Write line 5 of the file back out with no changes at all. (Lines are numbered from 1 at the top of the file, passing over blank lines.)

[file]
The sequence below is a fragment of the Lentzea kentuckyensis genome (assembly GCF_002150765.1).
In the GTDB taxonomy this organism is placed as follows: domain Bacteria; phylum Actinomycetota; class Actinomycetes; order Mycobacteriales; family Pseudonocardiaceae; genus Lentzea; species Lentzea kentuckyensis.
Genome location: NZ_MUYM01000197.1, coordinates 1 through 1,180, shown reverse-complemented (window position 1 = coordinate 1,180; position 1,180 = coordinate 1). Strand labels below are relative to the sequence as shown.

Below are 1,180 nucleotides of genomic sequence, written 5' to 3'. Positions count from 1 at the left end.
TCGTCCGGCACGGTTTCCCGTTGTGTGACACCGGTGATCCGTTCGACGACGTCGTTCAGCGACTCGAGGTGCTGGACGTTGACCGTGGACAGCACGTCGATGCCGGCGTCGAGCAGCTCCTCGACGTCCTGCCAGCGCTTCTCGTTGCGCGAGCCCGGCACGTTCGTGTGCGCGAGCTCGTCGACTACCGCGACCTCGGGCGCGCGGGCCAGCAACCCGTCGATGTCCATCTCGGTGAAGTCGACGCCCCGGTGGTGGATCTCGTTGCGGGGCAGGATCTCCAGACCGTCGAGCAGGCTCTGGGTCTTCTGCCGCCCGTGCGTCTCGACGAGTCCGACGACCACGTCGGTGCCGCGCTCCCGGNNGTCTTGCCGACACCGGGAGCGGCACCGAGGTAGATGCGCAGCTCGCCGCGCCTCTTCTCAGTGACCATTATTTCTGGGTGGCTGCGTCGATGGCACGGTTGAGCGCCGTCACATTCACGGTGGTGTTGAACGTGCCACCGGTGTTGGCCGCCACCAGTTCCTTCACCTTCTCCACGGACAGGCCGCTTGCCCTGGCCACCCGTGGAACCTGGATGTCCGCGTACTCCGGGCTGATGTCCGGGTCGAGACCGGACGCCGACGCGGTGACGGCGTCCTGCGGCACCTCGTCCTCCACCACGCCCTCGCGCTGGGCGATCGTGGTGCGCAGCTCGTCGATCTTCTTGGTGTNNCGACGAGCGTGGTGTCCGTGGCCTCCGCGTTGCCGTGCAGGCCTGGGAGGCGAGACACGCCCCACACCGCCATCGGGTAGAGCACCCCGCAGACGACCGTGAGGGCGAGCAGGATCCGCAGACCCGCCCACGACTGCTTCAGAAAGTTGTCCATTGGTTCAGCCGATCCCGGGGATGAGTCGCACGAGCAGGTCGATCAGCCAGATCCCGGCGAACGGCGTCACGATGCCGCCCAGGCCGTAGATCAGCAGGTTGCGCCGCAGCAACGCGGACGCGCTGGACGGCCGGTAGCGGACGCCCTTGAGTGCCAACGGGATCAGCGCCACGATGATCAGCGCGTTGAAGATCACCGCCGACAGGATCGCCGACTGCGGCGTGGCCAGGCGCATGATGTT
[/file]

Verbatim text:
TCGTCCGGCACGGTTTCCCGTTGTGTGACACCGGTGATCCGTTCGACGACGTCGTTCAGCGACTCGAGGTGCTGGACGTTGACCGTGGACAGCACGTCGATGCCGGCGTCGAGCAGCTCCTCGACGTCCTGCCAGCGCTTCTCGTTGCGCGAGCCCGGCACGTTCGTGTGCGCGAGCTCGTCGACTACCGCGACCTCGGGCGCGCGGGCCAGCAACCCGTCGATGTCCATCTCGGTGAAGTCGACGCCCCGGTGGTGGATCTCGTTGCGGGGCAGGATCTCCAGACCGTCGAGCAGGCTCTGGGTCTTCTGCCGCCCGTGCGTCTCGACGAGTCCGACGACCACGTCGGTGCCGCGCTCCCGGNNGTCTTGCCGACACCGGGAGCGGCACCGAGGTAGATGCGCAGCTCGCCGCGCCTCTTCTCAGTGACCATTATTTCTGGGTGGCTGCGTCGATGGCACGGTTGAGCGCCGTCACATTCACGGTGGTGTTGAACGTGCCACCGGTGTTGGCCGCCACCAGTTCCTTCACCTTCTCCACGGACAGGCCGCTTGCCCTGGCCACCCGTGGAACCTGGATGTCCGCGTACTCCGGGCTGATGTCCGGGTCGAGACCGGACGCCGACGCGGTGACGGCGTCCTGCGGCACCTCGTCCTCCACCACGCCCTCGCGCTGGGCGATCGTGGTGCGCAGCTCGTCGATCTTCTTGGTGTNNCGACGAGCGTGGTGTCCGTGGCCTCCGCGTTGCCGTGCAGGCCTGGGAGGCGAGACACGCCCCACACCGCCATCGGGTAGAGCACCCCGCAGACGACCGTGAGGGCGAGCAGGATCCGCAGACCCGCCCACGACTGCTTCAGAAAGTTGTCCATTGGTTCAGCCGATCCCGGGGATGAGTCGCACGAGCAGGTCGATCAGCCAGATCCCGGCGAACGGCGTCACGATGCCGCCCAGGCCGTAGATCAGCAGGTTGCGCCGCAGCAACGCGGACGCGCTGGACGGCCGGTAGCGGACGCCCTTGAGTGCCAACGGGATCAGCGCCACGATGATCAGCGCGTTGAAGATCACCGCCGACAGGATCGCCGACTGCGGCGTGGCCAGGCGCATGATGTT